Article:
Stratigraphic architecture and diagenetic evolution of the late Devonian to early Mississippian strata in western Montana
Borski, Jack Busse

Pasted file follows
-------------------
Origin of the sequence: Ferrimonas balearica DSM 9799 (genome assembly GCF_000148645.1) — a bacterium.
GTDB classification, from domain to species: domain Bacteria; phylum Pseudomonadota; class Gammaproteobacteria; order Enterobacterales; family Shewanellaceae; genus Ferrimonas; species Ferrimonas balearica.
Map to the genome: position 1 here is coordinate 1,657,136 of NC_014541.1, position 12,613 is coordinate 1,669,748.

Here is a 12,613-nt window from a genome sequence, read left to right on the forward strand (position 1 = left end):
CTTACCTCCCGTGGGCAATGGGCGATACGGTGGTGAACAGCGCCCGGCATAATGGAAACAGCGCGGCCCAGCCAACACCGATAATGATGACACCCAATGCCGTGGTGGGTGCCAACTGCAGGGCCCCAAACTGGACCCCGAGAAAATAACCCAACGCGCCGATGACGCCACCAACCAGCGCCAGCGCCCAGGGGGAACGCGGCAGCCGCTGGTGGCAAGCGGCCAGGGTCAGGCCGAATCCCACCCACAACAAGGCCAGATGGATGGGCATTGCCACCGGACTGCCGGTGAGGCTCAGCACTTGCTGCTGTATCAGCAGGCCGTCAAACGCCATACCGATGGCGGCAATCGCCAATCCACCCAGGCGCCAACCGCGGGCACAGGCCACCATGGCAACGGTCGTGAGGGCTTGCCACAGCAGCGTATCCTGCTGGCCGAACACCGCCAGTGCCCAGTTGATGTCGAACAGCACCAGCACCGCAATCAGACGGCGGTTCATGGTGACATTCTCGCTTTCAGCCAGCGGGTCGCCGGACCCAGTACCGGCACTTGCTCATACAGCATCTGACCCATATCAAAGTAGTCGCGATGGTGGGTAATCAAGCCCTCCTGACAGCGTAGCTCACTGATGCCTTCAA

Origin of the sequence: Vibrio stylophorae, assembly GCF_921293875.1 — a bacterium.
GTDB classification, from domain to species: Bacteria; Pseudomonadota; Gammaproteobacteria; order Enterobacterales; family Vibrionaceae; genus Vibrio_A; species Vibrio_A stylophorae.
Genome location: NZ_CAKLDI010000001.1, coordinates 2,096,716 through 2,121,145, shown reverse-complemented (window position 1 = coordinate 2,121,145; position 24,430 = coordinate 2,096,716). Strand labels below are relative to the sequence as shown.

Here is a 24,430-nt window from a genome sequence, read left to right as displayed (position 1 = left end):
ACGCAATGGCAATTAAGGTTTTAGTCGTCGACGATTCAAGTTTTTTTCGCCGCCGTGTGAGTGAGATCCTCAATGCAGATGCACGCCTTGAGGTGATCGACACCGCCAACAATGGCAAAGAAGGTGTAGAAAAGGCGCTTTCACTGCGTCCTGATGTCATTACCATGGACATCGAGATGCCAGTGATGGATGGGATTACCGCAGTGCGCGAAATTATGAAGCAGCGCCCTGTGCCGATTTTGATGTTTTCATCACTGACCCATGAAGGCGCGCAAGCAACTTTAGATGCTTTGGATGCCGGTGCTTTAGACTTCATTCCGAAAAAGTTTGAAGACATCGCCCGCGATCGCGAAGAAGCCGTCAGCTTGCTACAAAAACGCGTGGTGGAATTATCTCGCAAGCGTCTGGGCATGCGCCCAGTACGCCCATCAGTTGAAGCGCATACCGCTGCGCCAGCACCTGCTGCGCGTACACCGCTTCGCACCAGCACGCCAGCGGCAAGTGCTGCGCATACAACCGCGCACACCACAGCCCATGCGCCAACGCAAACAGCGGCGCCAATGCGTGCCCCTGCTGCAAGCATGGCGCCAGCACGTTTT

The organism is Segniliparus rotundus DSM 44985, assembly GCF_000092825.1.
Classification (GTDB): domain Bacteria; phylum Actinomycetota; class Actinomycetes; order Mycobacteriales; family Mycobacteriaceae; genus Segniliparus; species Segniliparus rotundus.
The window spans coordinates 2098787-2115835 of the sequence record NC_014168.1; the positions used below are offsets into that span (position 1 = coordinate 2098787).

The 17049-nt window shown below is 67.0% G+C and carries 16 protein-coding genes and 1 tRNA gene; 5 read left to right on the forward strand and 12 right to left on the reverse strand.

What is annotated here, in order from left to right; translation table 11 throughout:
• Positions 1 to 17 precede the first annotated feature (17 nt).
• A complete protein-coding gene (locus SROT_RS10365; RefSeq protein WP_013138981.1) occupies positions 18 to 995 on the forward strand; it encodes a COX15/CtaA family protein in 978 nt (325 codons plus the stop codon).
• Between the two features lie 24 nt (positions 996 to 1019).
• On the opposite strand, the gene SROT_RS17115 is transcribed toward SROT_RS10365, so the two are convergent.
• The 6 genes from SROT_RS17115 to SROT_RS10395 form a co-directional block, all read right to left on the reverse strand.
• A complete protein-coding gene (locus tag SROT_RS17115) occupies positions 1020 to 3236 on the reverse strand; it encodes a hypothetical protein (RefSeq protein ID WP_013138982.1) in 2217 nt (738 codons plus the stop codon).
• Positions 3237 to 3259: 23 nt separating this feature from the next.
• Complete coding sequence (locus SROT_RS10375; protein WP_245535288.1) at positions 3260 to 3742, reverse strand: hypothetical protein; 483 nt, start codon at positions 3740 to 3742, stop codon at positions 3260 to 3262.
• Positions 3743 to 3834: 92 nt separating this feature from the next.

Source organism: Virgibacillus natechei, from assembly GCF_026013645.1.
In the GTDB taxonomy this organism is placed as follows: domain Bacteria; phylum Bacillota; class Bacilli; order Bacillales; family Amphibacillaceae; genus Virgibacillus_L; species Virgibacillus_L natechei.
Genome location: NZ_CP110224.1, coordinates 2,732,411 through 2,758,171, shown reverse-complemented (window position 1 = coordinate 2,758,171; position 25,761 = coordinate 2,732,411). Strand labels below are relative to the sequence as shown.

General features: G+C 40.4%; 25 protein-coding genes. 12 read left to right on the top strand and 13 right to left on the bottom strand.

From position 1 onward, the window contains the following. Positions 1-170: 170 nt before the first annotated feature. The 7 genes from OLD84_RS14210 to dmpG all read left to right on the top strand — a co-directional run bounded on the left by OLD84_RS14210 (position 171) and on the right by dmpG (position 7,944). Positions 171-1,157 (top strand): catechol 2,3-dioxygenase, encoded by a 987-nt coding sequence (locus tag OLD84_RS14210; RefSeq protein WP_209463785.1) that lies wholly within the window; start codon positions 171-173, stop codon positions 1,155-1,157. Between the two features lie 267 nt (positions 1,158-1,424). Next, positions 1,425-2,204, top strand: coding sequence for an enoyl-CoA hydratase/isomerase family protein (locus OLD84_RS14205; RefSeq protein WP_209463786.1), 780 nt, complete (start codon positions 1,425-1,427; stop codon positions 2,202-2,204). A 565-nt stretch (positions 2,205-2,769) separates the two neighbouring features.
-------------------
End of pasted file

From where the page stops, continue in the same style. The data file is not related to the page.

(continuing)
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Late Devonian to early Mississippian strata have been extensively studied in geologic literature both for academic and economic purposes. Lithostratigraphic intervals spanning this time in western Montana include the Exshaw, Banff, Three Forks and Lodgepole formations. These formations are generally composed of a lower organic-rich black shale, a medial calcitic and dolomitic siltstone to sandstone, and upper organic rich shale. This siliciclastic-dominated rock package is anomalous in the carbonate-dominated Paleozoic of western North America. This study aims to address the following research question: where and what were the environments of deposition throughout the Late Devonian to Early Mississippian in western Montana and what is the diagenetic evolution of these rock packages? To answer this question, multiple datasets were utilized including core, outcrop and geophysical well logs. A lithofacies scheme comprised of eighteen lithofacies was constructed based on rock attributes to interpret and correlate lithostratigraphic intervals as well as to establish a sequence stratigraphic framework from outcrop. The stratigraphic framework constructed from outcrop was then mapped throughout the subsurface of the study area where outcrop is absent. Finally, a diagenetic analysis was conducted according to significant sequence stratigraphic surfaces and rock bodies. Lithostratigraphic and sequence stratigraphic surfaces are generally concurrent due to the low-accommodation epicontinental basinal setting of western Montana during this time. Sequence stratigraphic distribution indicates a long-term regression followed by a long term transgression that is overprinted by tectonically emergent features and third order cycles that are the primary concern of this project. Prominent structural features affecting sedimentary dispersal patterns include the Beartooth shelf, Sappington basin (that may be the incipient central Montana trough), the area near the Pendroy fault zone (possibly the incipient central Montana uplift), and western Canadian sedimentary basin.